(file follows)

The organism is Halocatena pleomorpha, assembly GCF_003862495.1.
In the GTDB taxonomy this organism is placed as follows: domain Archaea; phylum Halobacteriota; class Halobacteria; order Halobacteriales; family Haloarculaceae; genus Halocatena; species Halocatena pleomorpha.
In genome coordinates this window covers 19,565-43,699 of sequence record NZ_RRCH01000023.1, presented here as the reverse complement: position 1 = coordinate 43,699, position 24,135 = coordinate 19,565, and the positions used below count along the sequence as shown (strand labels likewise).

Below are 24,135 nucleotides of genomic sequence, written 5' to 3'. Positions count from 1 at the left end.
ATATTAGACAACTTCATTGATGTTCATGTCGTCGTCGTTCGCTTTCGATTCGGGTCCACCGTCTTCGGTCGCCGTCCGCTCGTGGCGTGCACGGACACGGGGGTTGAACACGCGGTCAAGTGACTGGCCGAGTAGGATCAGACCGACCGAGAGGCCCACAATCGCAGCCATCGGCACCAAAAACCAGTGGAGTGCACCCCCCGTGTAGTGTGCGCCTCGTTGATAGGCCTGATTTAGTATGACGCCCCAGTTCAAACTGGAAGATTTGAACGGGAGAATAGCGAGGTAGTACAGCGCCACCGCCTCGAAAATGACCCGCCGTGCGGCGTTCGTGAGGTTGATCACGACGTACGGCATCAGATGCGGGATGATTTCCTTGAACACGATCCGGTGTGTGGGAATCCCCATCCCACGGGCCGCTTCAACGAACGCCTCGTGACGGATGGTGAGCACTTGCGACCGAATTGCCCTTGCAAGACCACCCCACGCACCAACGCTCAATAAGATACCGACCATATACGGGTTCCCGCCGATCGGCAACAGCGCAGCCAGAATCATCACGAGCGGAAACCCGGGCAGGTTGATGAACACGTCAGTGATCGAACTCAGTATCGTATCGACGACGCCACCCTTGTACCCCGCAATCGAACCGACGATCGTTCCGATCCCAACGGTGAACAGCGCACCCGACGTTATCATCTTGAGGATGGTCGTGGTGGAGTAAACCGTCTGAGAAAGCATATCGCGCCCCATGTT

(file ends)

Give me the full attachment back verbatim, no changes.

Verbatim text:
The organism is Halocatena pleomorpha, assembly GCF_003862495.1.
In the GTDB taxonomy this organism is placed as follows: domain Archaea; phylum Halobacteriota; class Halobacteria; order Halobacteriales; family Haloarculaceae; genus Halocatena; species Halocatena pleomorpha.
In genome coordinates this window covers 19,565-43,699 of sequence record NZ_RRCH01000023.1, presented here as the reverse complement: position 1 = coordinate 43,699, position 24,135 = coordinate 19,565, and the positions used below count along the sequence as shown (strand labels likewise).

Below are 24,135 nucleotides of genomic sequence, written 5' to 3'. Positions count from 1 at the left end.
ATATTAGACAACTTCATTGATGTTCATGTCGTCGTCGTTCGCTTTCGATTCGGGTCCACCGTCTTCGGTCGCCGTCCGCTCGTGGCGTGCACGGACACGGGGGTTGAACACGCGGTCAAGTGACTGGCCGAGTAGGATCAGACCGACCGAGAGGCCCACAATCGCAGCCATCGGCACCAAAAACCAGTGGAGTGCACCCCCCGTGTAGTGTGCGCCTCGTTGATAGGCCTGATTTAGTATGACGCCCCAGTTCAAACTGGAAGATTTGAACGGGAGAATAGCGAGGTAGTACAGCGCCACCGCCTCGAAAATGACCCGCCGTGCGGCGTTCGTGAGGTTGATCACGACGTACGGCATCAGATGCGGGATGATTTCCTTGAACACGATCCGGTGTGTGGGAATCCCCATCCCACGGGCCGCTTCAACGAACGCCTCGTGACGGATGGTGAGCACTTGCGACCGAATTGCCCTTGCAAGACCACCCCACGCACCAACGCTCAATAAGATACCGACCATATACGGGTTCCCGCCGATCGGCAACAGCGCAGCCAGAATCATCACGAGCGGAAACCCGGGCAGGTTGATGAACACGTCAGTGATCGAACTCAGTATCGTATCGACGACGCCACCCTTGTACCCCGCAATCGAACCGACGATCGTTCCGATCCCAACGGTGAACAGCGCACCCGACGTTATCATCTTGAGGATGGTCGTGGTGGAGTAAACCGTCTGAGAAAGCATATCGCGCCCCATGTT